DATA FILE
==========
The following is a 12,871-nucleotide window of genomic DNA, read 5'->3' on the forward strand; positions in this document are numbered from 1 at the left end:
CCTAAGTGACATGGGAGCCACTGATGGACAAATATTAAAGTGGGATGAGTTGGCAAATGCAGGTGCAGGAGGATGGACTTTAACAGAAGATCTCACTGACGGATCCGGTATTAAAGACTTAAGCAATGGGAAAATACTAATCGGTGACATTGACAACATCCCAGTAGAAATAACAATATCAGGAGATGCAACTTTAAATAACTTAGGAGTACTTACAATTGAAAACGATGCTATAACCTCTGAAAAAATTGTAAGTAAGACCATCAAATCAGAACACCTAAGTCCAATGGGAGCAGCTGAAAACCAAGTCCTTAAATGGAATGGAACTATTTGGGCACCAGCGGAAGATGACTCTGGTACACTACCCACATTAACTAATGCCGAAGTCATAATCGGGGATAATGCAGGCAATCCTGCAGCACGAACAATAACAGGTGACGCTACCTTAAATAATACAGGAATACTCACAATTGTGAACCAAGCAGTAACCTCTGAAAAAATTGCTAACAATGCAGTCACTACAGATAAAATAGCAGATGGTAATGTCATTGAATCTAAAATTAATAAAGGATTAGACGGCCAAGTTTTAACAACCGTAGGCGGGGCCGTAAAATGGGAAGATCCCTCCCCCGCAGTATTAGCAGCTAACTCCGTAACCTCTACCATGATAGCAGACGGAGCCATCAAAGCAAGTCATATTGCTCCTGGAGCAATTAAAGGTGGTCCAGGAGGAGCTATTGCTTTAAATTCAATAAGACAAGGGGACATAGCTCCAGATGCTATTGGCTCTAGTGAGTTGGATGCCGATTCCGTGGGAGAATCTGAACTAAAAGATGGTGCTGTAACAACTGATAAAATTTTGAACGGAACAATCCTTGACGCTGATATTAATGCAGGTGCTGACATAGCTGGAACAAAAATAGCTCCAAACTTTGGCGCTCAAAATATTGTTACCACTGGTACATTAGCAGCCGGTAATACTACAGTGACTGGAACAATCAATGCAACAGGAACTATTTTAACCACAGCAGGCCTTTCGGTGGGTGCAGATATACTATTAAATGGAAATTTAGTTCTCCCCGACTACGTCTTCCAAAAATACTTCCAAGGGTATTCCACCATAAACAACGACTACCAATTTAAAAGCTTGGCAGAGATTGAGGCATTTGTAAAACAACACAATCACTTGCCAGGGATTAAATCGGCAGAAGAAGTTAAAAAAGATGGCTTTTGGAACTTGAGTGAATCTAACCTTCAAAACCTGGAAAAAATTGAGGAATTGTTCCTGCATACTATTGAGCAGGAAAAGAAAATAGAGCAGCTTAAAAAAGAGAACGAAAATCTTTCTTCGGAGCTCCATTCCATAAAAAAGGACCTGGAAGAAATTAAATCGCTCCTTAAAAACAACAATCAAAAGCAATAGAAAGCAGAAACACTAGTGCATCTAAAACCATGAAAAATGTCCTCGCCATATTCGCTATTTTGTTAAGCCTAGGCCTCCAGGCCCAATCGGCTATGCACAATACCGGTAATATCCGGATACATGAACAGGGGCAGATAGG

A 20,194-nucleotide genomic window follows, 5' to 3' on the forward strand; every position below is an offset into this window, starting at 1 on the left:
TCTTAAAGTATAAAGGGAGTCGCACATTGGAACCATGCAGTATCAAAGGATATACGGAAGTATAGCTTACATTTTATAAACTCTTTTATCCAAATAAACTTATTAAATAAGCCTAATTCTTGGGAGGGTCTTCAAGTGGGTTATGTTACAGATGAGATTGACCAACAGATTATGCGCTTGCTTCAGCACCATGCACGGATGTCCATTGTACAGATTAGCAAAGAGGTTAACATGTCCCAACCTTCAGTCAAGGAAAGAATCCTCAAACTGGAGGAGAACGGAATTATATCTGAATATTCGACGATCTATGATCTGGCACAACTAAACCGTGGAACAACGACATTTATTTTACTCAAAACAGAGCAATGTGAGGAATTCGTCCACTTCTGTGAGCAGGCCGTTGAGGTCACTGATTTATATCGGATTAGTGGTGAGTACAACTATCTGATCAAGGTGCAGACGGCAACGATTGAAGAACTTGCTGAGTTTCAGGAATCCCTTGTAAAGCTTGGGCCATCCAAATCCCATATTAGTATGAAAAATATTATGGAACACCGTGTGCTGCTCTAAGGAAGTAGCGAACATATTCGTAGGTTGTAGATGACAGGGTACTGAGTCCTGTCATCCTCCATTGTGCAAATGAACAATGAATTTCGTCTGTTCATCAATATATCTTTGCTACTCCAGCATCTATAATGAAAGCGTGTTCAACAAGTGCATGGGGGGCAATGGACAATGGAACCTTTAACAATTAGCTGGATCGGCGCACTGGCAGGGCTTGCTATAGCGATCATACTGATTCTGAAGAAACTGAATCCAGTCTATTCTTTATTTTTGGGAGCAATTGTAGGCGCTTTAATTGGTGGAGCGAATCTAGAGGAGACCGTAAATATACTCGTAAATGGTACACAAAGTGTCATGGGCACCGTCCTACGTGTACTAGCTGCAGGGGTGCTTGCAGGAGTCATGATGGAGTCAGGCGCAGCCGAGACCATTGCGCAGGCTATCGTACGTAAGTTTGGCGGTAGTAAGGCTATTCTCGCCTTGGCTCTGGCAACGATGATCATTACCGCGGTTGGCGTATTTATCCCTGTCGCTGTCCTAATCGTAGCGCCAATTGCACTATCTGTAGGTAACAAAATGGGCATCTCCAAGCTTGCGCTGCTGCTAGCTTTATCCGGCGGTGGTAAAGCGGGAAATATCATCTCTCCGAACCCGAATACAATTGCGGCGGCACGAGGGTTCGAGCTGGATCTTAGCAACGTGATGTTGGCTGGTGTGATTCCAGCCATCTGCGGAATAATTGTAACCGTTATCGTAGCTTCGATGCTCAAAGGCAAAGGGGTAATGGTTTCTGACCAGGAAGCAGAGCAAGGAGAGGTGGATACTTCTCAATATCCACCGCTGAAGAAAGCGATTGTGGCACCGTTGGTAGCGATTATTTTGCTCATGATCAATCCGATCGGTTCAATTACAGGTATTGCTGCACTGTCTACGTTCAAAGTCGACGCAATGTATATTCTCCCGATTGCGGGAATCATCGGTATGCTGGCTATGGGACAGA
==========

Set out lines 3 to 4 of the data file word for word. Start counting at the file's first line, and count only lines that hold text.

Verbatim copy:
A 20,194-nucleotide genomic window follows, 5' to 3' on the forward strand; every position below is an offset into this window, starting at 1 on the left:
TCTTAAAGTATAAAGGGAGTCGCACATTGGAACCATGCAGTATCAAAGGATATACGGAAGTATAGCTTACATTTTATAAACTCTTTTATCCAAATAAACTTATTAAATAAGCCTAATTCTTGGGAGGGTCTTCAAGTGGGTTATGTTACAGATGAGATTGACCAACAGATTATGCGCTTGCTTCAGCACCATGCACGGATGTCCATTGTACAGATTAGCAAAGAGGTTAACATGTCCCAACCTTCAGTCAAGGAAAGAATCCTCAAACTGGAGGAGAACGGAATTATATCTGAATATTCGACGATCTATGATCTGGCACAACTAAACCGTGGAACAACGACATTTATTTTACTCAAAACAGAGCAATGTGAGGAATTCGTCCACTTCTGTGAGCAGGCCGTTGAGGTCACTGATTTATATCGGATTAGTGGTGAGTACAACTATCTGATCAAGGTGCAGACGGCAACGATTGAAGAACTTGCTGAGTTTCAGGAATCCCTTGTAAAGCTTGGGCCATCCAAATCCCATATTAGTATGAAAAATATTATGGAACACCGTGTGCTGCTCTAAGGAAGTAGCGAACATATTCGTAGGTTGTAGATGACAGGGTACTGAGTCCTGTCATCCTCCATTGTGCAAATGAACAATGAATTTCGTCTGTTCATCAATATATCTTTGCTACTCCAGCATCTATAATGAAAGCGTGTTCAACAAGTGCATGGGGGGCAATGGACAATGGAACCTTTAACAATTAGCTGGATCGGCGCACTGGCAGGGCTTGCTATAGCGATCATACTGATTCTGAAGAAACTGAATCCAGTCTATTCTTTATTTTTGGGAGCAATTGTAGGCGCTTTAATTGGTGGAGCGAATCTAGAGGAGACCGTAAATATACTCGTAAATGGTACACAAAGTGTCATGGGCACCGTCCTACGTGTACTAGCTGCAGGGGTGCTTGCAGGAGTCATGATGGAGTCAGGCGCAGCCGAGACCATTGCGCAGGCTATCGTACGTAAGTTTGGCGGTAGTAAGGCTATTCTCGCCTTGGCTCTGGCAACGATGATCATTACCGCGGTTGGCGTATTTATCCCTGTCGCTGTCCTAATCGTAGCGCCAATTGCACTATCTGTAGGTAACAAAATGGGCATCTCCAAGCTTGCGCTGCTGCTAGCTTTATCCGGCGGTGGTAAAGCGGGAAATATCATCTCTCCGAACCCGAATACAATTGCGGCGGCACGAGGGTTCGAGCTGGATCTTAGCAACGTGATGTTGGCTGGTGTGATTCCAGCCATCTGCGGAATAATTGTAACCGTTATCGTAGCTTCGATGCTCAAAGGCAAAGGGGTAATGGTTTCTGACCAGGAAGCAGAGCAAGGAGAGGTGGATACTTCTCAATATCCACCGCTGAAGAAAGCGATTGTGGCACCGTTGGTAGCGATTATTTTGCTCATGATCAATCCGATCGGTTCAATTACAGGTATTGCTGCACTGTCTACGTTCAAAGTCGACGCAATGTATATTCTCCCGATTGCGGGAATCATCGGTATGCTGGCTATGGGACAGA